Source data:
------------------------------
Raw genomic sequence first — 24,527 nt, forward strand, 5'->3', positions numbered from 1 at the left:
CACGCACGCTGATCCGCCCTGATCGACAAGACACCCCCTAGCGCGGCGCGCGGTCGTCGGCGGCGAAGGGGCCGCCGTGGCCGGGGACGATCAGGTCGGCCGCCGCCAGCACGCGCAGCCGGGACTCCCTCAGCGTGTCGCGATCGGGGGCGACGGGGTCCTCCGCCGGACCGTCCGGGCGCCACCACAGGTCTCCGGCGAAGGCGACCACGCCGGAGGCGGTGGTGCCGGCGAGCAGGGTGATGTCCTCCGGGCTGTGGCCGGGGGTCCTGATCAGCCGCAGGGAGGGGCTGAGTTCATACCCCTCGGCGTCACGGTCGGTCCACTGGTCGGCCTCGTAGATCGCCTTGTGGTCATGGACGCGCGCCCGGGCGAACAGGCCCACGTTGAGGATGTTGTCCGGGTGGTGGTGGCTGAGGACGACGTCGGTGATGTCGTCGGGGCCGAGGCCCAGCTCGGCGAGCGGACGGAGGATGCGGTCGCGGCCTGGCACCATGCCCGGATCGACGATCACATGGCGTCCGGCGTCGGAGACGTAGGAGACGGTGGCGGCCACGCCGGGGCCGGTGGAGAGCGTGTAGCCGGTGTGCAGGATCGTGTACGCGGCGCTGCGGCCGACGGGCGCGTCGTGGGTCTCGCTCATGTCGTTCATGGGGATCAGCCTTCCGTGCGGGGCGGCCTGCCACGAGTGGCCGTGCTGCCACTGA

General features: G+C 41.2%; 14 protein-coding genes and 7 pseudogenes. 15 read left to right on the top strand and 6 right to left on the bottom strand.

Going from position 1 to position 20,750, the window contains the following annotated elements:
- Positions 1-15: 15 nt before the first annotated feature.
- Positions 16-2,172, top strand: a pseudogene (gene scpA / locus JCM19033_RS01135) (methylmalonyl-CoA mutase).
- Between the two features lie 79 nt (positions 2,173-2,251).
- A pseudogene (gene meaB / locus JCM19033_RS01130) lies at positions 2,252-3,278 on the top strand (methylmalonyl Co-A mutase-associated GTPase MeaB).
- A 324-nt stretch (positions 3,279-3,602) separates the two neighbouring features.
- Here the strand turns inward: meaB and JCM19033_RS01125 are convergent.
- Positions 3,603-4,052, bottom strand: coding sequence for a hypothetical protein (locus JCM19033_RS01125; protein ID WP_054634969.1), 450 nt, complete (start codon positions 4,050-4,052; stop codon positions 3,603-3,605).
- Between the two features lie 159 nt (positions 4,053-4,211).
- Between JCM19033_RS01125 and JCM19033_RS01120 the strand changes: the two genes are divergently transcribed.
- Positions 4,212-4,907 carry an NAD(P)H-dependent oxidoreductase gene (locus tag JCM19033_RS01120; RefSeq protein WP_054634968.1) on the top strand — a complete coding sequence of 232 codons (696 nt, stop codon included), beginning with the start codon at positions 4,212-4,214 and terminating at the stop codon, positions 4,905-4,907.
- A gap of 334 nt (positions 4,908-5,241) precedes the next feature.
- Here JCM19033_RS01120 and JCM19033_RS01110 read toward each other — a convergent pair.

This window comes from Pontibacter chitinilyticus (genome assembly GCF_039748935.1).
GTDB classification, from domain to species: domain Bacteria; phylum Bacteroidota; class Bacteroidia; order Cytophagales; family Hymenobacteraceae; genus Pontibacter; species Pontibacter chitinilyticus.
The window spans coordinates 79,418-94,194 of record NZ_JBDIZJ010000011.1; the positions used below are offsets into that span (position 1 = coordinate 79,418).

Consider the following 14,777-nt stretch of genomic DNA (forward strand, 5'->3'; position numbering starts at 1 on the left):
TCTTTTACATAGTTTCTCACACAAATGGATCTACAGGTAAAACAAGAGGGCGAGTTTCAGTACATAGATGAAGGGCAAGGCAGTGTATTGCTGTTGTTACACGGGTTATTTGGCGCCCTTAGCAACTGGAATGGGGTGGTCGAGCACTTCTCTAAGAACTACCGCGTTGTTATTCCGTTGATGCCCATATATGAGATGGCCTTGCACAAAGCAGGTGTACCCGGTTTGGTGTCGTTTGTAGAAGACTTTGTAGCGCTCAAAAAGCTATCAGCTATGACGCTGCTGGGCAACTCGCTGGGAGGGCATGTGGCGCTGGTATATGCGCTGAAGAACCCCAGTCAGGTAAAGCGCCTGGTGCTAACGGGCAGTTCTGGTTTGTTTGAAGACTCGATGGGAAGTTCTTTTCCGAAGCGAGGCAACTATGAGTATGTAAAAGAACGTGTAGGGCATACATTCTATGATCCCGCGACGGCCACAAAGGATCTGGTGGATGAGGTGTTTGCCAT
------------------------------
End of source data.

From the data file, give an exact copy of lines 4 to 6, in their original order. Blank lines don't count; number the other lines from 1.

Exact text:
Going from position 1 to position 20,750, the window contains the following annotated elements:
- Positions 1-15: 15 nt before the first annotated feature.
- Positions 16-2,172, top strand: a pseudogene (gene scpA / locus JCM19033_RS01135) (methylmalonyl-CoA mutase).